I approached two individuals, Asanga Welikala and Channa Daswatta, leading minds on constitutional theory and architecture respectively, with my idea. After Welikala’s initial research into over 40 years of Sri Lanka’s constitutional evolution, Daswatta and I, for close upon a year, met regularly in his office and later on, with his staff as well, to flesh out through architectural drawings, models and schematics the powers, for example between the centre and periphery, or between the legislature and the executive, enshrined in the constitutions of 1972, 1978 and key amendments thereafter. At the time we started on the project, no one could foresee what transpired on 8th January 2015. After the election of Sirisena, the project also embraced discussions around and the subsequent passage of the 19th Amendment. Those leading the drafting of the new constitution, as well as those close to and advising the President spoke during the course of the week the exhibition was held in Colombo, late 2015.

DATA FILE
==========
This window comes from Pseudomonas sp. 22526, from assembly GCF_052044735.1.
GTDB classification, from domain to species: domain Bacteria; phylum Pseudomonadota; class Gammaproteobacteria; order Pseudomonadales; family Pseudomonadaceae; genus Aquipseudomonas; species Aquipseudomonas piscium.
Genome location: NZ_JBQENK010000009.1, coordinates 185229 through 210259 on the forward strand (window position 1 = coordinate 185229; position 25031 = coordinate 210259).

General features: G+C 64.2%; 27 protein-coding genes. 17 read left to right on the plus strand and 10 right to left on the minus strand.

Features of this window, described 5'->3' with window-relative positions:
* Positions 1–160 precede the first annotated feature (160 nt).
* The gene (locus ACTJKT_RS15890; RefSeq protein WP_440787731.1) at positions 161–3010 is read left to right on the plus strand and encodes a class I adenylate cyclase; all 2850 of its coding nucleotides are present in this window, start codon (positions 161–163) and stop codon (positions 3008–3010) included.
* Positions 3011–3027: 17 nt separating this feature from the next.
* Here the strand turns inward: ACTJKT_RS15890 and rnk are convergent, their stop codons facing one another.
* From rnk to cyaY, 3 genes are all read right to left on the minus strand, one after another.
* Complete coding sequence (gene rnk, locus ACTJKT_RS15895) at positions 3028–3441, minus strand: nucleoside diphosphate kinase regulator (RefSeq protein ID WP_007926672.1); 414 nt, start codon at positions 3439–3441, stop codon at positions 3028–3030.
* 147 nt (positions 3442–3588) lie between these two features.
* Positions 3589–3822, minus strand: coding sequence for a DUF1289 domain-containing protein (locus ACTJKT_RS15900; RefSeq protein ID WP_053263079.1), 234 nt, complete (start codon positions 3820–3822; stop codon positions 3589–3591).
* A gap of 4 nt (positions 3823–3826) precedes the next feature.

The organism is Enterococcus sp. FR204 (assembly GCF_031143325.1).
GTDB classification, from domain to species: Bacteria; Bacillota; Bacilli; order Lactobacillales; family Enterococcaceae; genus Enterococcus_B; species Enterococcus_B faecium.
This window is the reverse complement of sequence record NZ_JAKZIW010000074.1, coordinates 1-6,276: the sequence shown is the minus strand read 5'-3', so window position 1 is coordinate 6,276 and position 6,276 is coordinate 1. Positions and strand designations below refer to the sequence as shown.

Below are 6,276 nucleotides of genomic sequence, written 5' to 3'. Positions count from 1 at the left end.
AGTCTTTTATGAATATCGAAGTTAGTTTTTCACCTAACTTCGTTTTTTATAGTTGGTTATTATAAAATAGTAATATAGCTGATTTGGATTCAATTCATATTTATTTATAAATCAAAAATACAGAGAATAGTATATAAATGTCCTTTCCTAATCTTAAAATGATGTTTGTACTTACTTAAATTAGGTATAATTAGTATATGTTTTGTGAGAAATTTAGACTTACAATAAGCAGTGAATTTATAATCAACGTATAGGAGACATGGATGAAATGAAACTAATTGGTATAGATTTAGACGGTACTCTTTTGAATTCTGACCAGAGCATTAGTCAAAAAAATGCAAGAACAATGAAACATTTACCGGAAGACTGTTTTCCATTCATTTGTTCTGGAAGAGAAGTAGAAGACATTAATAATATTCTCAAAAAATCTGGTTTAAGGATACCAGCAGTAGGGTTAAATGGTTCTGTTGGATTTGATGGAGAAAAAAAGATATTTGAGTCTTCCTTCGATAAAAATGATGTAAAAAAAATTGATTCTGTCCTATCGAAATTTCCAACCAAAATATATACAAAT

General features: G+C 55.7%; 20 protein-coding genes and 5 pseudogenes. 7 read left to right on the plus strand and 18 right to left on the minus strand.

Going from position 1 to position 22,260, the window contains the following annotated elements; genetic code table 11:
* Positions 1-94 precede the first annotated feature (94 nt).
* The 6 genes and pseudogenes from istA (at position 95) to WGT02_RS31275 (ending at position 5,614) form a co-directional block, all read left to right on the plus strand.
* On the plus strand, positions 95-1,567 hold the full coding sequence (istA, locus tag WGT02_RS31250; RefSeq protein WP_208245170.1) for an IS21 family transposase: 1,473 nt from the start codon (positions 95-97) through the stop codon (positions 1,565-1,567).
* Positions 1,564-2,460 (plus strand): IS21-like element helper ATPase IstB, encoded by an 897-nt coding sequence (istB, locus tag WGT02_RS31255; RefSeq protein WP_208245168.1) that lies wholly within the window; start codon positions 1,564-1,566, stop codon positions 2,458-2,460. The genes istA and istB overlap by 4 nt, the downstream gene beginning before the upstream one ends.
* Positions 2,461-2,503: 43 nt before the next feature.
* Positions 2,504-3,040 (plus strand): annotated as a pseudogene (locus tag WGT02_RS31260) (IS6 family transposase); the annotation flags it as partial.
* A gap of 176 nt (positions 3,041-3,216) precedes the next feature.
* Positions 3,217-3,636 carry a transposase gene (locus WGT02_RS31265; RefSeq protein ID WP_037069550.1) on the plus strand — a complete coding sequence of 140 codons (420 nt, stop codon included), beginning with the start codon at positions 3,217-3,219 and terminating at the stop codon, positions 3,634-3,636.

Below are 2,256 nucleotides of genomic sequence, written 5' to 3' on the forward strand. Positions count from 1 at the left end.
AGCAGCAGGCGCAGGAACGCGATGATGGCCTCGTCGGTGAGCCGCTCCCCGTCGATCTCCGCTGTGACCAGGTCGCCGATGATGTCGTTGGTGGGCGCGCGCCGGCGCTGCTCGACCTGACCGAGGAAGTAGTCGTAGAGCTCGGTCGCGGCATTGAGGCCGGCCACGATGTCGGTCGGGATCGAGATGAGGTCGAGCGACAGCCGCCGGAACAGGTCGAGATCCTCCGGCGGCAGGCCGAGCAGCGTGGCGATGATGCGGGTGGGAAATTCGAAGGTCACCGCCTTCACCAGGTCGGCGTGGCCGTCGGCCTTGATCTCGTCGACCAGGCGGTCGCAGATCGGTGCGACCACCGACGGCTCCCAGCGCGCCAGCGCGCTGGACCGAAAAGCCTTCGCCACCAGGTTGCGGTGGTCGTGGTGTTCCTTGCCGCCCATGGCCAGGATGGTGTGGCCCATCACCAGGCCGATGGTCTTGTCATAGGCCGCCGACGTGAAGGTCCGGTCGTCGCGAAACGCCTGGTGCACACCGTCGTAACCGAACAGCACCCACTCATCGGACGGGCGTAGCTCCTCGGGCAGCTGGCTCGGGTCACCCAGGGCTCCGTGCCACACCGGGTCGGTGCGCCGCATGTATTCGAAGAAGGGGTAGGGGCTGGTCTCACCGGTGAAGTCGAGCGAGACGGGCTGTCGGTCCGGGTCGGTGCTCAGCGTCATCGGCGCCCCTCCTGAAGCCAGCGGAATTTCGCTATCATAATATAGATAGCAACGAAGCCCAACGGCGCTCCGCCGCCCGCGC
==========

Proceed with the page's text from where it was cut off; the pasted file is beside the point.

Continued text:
Many, including those who openly identified themselves as supporters of the former regime came up and said that the marriage of constitutional theory and architecture allowed them to see anew the challenges around the centralisation of power, and other aspects of our present constitution, like Article 9, the 13th Amendment and the independence of the judiciary, in a new, critical light. They noted that the exhibition’s appeal was anchored to its interrogation of power, instead of just being a trenchant critique of a particular individual who held the office of Executive President. A severely vision impaired person came up and said, just by carefully touching four models on display, that at the end of it, he could grasp what I had tried to communicate around the unsustainable nature of power as it was configured after the 18th Amendment. Accompanied by his mother, a twelve-year-old, with whom I talked at length based on what he saw and was able to peer into, left with a greater appreciation of the maddening complexity of government. His mother told me later on that the exhibition gave him a perspective around the constitution they would have as parents never been able to give, and school would never have even imagined imparting.